Finally, President Mahmoud Ahmadinejad of Iran sent president-elect Obama personal congratulations – the first time an Iranian leader has done this since the fall of the Shah in 1979. All Americans can agree with President Ahmadinejad that under Obama’s administration the “`hatred of all nations and majority of governments toward the U.S. leaders’" will be replaced with "`an approach based on justice and respect, as well as lack of intervention in the affairs of others.’" (http://hosted.ap.org/dynamic/stories/M/ML_IRAN_OBAMA?SITE=VANOV&SECTION=HOME&TEMPLATE=DEFAULT). In particular, I suspect Ahmadinejad expects the U.S. to cooperate with the rest of the world by giving Iran a free hand to develop its nuclear weapons for use against the only democracy in the Middle East – Israel. After the problem of Israel is “solved,” Iran can address, with nuclear weapons, other states that fail to show it proper justice and respect.

Der Spiegel has provided an invaluable service by collecting ten pages of reactions to Barack Obama’s election from across Europe. As you read these passages (noted throughout my text above), you can’t help but be struck by the obnoxious condescension of the European commentators. The frequent use by the European elites of the phrase “American arrogance” reveals their own condescension. It’s hard to tell whether their paternalism is motivated by their continued disregard for Americans in general or Obama’s age. In addition, many of the commentators are positively gushing over Obama’s African heritage. At least nobody said he’s a credit to his race, but you have to wonder if some of their verbiage is overcompensation for an underlying racist attitude.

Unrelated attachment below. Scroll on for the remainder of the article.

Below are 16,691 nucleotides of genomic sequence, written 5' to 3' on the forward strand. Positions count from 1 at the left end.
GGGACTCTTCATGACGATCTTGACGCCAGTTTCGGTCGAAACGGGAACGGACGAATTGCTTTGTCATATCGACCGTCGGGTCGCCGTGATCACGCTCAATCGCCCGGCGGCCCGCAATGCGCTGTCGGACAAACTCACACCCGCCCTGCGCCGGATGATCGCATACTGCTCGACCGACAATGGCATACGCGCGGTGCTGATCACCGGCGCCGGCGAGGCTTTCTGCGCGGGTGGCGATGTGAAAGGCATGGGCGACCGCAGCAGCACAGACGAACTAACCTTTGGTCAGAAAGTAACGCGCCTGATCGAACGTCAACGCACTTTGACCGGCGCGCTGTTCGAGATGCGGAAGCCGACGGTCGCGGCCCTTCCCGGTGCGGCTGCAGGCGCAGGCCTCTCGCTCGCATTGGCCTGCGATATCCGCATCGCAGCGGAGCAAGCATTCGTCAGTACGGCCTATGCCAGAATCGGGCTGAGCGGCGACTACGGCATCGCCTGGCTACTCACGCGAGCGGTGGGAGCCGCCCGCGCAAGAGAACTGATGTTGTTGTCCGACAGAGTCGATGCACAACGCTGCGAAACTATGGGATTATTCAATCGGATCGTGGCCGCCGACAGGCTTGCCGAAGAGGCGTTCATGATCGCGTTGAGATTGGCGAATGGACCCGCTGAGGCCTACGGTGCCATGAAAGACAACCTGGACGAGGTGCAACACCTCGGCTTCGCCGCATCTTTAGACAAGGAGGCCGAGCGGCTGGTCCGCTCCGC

I guess I’m an idiot because I don’t care about what other countries think about our president. “Cooperation,” the way it’s used in the various observations by the European elites, especially Eurocrats like Wallström and Hidalgo, is double-speak for capitulation and subservience. I hope and pray that Barack Obama will be a great president, and his time in office will result in a stronger, more secure America. I don’t give a rat’s ass what the rest of the world thinks about our president. Since 1945, most of the world has benefitted most of the time from a strengthening America, whether that strength is determined economically, politically, or culturally. A strong America is a benefit to the world, and that strength may, on occasion, be projected without waiting for the UN to decide to stop debating and, instead, act. The alternative to this active foreign policy is mindless isolationism. An isolationist America would let more harm come to the world than an active America – isolationism is no longer in anybody’s best interest.

Thus, despite what some may hope, whether it’s like Bild, thinking Obama is the messiah, or de Montbrial characterizing him as “friendly,” Obama’s real success as president of the US will be determined solely by his strengthening of the US and not him becoming a lackey of the EU or any number of countries who would like to see us “cooperate” ourselves out of existence.

1 comment:

Steve said...

Precisely correct, particularly the phrase "obnoxious condescencion."